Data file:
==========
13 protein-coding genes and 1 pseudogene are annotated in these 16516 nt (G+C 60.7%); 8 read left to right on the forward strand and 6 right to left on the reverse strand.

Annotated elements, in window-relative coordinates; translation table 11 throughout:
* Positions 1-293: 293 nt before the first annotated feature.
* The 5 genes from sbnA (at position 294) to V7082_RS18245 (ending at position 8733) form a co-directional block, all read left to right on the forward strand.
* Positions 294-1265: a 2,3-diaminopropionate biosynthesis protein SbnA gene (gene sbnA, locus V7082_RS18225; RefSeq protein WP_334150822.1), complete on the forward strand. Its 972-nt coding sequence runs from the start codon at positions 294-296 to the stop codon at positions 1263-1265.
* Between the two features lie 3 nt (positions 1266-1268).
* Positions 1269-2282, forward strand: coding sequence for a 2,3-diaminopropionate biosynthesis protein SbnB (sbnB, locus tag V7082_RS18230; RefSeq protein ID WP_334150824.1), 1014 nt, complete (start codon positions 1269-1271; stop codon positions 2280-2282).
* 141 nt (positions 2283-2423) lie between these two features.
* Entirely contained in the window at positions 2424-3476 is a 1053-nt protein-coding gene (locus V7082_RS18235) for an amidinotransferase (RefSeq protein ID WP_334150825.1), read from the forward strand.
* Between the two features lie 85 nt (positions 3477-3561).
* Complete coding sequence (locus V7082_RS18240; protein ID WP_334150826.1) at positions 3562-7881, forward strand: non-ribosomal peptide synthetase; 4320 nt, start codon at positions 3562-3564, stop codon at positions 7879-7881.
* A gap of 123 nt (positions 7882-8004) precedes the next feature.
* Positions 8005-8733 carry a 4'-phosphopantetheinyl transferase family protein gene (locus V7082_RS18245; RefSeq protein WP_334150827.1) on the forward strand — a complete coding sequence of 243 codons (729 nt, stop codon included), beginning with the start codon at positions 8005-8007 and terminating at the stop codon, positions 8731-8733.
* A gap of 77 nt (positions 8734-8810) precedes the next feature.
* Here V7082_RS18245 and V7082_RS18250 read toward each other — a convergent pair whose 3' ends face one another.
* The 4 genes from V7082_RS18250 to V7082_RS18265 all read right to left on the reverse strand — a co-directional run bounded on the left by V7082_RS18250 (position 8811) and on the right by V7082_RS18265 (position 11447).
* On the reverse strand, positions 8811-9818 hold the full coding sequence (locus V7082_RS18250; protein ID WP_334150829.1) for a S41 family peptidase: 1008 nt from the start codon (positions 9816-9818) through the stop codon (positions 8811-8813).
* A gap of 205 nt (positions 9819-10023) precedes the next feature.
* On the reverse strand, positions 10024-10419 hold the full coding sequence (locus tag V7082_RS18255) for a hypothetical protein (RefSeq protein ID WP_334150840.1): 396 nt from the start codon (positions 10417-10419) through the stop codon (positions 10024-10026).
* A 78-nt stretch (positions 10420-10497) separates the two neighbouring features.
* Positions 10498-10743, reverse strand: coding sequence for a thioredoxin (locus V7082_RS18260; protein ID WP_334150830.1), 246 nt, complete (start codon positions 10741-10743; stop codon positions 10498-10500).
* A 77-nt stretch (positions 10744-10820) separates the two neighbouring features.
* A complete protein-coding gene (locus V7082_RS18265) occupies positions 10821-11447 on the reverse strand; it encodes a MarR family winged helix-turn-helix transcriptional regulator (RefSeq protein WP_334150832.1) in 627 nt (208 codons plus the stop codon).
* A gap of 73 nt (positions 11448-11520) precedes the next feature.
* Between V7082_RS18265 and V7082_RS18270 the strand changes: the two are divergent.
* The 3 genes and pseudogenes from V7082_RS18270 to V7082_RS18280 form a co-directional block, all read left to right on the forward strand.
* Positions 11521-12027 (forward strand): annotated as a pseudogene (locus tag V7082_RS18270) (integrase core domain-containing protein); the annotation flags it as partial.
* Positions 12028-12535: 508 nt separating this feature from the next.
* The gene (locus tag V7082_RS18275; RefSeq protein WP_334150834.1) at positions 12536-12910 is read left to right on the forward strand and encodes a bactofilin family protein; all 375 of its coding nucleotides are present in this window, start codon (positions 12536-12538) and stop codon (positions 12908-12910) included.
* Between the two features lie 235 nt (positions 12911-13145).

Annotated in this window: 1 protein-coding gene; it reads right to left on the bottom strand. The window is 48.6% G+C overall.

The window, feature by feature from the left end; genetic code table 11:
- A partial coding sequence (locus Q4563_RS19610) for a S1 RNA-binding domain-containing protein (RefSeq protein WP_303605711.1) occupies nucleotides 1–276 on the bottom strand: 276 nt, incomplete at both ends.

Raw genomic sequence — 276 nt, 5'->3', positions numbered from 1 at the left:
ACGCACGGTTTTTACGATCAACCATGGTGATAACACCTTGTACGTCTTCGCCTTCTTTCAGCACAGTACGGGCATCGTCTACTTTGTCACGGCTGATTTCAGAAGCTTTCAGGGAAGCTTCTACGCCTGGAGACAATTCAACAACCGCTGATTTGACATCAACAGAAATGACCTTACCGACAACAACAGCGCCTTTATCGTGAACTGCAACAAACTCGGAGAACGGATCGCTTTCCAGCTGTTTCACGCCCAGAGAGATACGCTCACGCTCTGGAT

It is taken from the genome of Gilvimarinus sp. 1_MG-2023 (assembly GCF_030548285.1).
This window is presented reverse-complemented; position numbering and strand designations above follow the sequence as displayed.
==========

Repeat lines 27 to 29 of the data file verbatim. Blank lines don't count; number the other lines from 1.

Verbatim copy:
* Positions 11521-12027 (forward strand): annotated as a pseudogene (locus tag V7082_RS18270) (integrase core domain-containing protein); the annotation flags it as partial.
* Positions 12028-12535: 508 nt separating this feature from the next.
* The gene (locus tag V7082_RS18275; RefSeq protein WP_334150834.1) at positions 12536-12910 is read left to right on the forward strand and encodes a bactofilin family protein; all 375 of its coding nucleotides are present in this window, start codon (positions 12536-12538) and stop codon (positions 12908-12910) included.